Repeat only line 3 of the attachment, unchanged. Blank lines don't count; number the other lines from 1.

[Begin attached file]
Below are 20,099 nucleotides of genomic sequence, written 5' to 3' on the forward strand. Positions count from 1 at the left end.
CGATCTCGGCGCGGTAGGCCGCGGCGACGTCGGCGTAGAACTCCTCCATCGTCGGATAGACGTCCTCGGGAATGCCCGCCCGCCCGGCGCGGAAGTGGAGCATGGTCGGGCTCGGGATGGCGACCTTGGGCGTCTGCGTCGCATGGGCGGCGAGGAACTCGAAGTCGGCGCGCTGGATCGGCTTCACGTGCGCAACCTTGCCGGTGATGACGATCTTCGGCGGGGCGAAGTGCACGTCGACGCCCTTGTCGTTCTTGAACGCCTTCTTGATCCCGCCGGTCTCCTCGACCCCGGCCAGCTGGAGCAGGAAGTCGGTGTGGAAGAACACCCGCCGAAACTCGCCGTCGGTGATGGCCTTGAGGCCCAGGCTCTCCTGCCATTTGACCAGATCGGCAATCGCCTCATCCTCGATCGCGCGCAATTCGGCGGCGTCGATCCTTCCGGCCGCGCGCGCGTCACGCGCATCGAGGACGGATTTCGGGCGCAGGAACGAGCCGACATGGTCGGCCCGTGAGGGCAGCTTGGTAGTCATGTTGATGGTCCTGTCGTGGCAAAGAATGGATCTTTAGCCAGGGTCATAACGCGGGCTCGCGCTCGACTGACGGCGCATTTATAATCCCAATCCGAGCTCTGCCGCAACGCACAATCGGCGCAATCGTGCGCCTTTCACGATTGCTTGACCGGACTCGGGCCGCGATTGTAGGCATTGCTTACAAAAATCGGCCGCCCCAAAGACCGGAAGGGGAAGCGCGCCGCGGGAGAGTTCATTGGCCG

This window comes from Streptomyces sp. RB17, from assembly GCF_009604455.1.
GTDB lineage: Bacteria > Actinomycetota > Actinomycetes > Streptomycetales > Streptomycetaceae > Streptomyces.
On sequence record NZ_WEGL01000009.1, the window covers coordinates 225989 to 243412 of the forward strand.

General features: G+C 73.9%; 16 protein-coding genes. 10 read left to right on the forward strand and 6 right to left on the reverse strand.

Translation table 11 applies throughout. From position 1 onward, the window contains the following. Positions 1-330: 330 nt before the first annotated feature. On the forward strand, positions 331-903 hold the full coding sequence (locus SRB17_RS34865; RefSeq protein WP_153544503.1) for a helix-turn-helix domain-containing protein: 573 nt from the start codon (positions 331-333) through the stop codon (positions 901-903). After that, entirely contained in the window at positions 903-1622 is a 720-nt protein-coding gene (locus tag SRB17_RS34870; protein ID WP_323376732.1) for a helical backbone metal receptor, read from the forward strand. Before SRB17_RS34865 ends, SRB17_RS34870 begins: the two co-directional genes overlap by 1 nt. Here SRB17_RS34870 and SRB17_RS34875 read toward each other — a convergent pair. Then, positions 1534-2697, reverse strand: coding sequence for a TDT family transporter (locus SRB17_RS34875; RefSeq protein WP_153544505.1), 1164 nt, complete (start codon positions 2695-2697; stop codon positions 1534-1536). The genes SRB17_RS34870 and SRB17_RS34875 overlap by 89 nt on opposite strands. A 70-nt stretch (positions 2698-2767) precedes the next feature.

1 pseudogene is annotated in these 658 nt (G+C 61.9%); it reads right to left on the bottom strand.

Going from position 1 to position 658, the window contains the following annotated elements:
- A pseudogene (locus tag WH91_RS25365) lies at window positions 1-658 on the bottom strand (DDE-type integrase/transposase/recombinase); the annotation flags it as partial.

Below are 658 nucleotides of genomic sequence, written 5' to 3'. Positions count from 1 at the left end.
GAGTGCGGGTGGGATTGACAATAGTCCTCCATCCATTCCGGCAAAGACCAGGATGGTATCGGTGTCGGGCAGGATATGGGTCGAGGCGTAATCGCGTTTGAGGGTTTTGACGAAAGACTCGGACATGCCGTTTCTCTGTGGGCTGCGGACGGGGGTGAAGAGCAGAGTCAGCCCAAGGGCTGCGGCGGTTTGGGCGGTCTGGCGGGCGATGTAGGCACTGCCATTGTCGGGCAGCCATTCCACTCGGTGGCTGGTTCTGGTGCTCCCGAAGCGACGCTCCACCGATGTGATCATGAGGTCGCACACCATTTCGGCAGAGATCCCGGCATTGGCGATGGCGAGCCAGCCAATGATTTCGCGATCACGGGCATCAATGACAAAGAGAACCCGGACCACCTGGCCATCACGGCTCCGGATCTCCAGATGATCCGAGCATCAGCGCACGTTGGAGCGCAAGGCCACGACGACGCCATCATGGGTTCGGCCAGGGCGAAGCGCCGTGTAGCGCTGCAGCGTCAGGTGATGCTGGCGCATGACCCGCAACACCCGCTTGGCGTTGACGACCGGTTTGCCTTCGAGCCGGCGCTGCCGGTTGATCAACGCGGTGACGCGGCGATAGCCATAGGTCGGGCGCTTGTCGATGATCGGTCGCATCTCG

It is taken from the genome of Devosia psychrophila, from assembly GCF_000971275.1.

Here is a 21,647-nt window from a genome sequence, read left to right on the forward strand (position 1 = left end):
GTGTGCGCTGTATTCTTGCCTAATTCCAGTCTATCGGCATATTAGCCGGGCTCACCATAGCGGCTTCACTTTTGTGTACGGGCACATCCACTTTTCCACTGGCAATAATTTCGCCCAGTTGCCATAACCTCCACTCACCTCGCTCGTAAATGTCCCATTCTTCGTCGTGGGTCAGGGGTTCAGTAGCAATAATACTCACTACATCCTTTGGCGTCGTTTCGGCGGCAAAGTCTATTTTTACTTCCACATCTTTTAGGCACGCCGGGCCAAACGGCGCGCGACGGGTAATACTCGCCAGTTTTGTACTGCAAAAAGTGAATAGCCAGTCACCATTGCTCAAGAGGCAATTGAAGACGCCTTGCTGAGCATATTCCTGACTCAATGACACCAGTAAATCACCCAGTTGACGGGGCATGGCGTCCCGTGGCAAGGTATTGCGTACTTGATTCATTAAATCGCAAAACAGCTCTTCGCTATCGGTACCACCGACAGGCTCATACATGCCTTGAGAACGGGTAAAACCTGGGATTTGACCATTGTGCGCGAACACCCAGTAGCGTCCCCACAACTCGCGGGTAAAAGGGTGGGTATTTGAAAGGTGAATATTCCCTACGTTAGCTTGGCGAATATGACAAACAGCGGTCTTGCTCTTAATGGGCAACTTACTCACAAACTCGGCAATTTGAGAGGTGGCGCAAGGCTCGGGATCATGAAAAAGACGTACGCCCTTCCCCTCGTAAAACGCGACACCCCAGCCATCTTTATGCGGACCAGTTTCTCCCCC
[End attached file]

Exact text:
This window comes from Streptomyces sp. RB17, from assembly GCF_009604455.1.